The Russian seizure of the Crimea is its second land grab this year. A small section of NATO member Estonia was taken in a little publicized redrawing the border between the two countries.
And it is at least the third such land grab under Russian Putin. Remember South Ossetia being detached from Georgia, and there was armed resistance there.
The Estonian action may have played a role in NATO commander Gen. Philip Breedlove saying troops needed to be dispatched to the Baltic states of Latvia, Lithuanian and Estonia, all former Soviet Republics.
The annexation of Crimea has been described as the “smoothest invasion of modern times. It was over before the world the outside world realized it had started,” wrote John Simpson, BBC World Editor who saw it happening first hand.
Reuters reported an agreement was signed Feb. 18. But no details were released and the Estonia affair has gotten virtually no international publicity.
In the past Moscow could send tanks rolling into Hungary, Czechoslovia and other areas. Now they must be more discreet, except in far off and little known areas like Chechnya and Georgia.
When Western diplomats, joined by Chinese leaders, meet in the Hague on Monday they no doubt will hear calls for more help from the Baltic Republics, which have already increased military spending but will never be a match for Russia.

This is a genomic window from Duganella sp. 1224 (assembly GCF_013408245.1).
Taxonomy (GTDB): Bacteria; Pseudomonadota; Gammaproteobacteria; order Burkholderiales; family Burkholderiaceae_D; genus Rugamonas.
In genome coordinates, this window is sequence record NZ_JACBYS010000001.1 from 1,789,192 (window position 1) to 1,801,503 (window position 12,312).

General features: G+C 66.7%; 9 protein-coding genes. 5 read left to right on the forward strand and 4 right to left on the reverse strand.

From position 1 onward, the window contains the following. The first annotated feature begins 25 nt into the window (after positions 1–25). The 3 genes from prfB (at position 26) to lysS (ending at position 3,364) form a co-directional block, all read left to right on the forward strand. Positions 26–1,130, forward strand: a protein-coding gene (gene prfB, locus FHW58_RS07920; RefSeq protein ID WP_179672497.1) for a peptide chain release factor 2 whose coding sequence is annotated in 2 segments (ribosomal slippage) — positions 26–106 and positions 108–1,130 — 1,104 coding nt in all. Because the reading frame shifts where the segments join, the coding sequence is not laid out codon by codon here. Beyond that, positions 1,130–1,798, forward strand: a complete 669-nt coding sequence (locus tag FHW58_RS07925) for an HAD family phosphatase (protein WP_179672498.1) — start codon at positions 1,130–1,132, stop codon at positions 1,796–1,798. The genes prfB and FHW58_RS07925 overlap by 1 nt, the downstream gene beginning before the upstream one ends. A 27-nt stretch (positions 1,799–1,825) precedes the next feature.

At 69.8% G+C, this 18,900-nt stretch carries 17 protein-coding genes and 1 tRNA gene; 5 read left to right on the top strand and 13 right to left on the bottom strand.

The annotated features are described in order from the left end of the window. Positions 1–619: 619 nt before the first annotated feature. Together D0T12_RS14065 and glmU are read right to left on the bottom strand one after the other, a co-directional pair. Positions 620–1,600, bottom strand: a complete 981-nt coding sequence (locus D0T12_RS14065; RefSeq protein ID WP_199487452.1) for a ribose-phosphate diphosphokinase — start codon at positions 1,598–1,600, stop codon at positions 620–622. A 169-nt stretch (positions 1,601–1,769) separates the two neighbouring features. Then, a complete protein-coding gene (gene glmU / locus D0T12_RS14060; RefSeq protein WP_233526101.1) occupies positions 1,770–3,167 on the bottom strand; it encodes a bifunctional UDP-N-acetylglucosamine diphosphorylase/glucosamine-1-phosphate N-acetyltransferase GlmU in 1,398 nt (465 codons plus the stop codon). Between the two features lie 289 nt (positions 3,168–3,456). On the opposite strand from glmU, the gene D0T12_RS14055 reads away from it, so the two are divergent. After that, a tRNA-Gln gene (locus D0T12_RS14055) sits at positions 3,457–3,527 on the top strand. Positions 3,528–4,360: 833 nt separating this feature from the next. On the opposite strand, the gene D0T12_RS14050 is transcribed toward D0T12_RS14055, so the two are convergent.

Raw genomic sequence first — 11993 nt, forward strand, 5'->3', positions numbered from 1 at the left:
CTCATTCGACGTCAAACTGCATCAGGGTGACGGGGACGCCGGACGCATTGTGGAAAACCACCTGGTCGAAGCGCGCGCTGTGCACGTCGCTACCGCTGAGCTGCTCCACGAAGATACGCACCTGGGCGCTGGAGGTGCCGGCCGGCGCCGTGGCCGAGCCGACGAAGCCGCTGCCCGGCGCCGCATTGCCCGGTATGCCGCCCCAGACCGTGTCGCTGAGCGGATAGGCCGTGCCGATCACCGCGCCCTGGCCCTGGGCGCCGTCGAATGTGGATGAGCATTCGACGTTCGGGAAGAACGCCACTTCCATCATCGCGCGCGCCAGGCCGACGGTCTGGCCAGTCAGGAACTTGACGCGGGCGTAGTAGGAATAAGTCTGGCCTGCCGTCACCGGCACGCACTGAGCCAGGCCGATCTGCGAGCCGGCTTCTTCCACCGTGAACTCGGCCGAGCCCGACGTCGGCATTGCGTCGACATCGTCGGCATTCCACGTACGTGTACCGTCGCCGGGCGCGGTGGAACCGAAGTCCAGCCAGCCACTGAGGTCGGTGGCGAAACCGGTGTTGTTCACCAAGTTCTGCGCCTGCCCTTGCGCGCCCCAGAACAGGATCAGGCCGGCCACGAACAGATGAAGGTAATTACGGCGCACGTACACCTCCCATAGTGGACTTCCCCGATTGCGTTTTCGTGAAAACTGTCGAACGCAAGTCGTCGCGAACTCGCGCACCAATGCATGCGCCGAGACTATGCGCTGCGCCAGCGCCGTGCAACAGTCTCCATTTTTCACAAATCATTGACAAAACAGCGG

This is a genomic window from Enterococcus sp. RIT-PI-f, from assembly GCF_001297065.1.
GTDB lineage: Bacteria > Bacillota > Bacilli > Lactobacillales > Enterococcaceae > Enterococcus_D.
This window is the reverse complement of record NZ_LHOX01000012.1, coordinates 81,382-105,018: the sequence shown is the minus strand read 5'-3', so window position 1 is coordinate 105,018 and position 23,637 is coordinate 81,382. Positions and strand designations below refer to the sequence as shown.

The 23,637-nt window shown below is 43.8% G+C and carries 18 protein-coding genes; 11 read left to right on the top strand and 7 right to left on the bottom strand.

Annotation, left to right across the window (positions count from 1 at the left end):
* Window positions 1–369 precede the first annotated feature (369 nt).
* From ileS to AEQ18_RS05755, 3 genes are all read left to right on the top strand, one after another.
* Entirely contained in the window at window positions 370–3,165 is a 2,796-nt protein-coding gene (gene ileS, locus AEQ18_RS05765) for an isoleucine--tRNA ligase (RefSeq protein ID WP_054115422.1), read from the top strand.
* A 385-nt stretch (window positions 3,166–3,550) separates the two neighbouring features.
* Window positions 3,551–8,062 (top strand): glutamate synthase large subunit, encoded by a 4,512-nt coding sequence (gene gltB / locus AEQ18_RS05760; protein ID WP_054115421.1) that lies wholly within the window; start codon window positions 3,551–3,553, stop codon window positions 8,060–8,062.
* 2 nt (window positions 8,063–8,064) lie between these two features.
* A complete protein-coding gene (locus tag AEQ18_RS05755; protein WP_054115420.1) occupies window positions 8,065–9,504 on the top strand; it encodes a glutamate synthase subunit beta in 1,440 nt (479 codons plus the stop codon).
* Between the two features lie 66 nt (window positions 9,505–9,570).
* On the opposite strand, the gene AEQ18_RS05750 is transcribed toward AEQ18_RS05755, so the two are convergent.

The Estonia Public Broadcasting news site news.err.ee reports “alarmist headlines say Estonia may be the next target for Russian aggression and land grabs.
“Sure, we've heard this before, and as a friend half-jokingly says, when you live in this part of the north, you keep a bag packed and a good pair of running shoes at the ready," the writer said.
The decision to make the border adjustments, which cost Estonia 2,600 square kilometers of the Seto region, were made in a private meeting between Estonian Foreign Minister Uramas Paet and Russian officials in Moscow.
The Estonia parliament still has the power to cancel the deal.
Social Democrat MP Inara Luigas said she will vote against the border change. The foreign minister made clear the deal was signed to make Russia happy, said the public broadcasting site.
The border arrangement would split the 15,000 Seto people.
All three Baltic Republics have refused to accept the Crimea annexation and will be attending Monday’s meeting in the Hague.
The events in Crimea were familiar to Estonians. What historians say was a sham election in 1940, conducted after the infiltration of Russian agents and military, resulted in Estonia asking to join the Soviet Union.
President Obama will be trying to rally support for stiffer sanctions against Russian and even seek support from China beyond its vague statements and abstention on an anti-Russian resolution before the UN Security Council.
Newly imposed sanctions continue to bite. Bloomberg reported they are pushing Russia to a recession.
Banks predict the world’s ninth-biggest economy will shrink for at least two quarters as penalties for annexing Crimea rattle markets, curb investment and raise the cost of borrowing.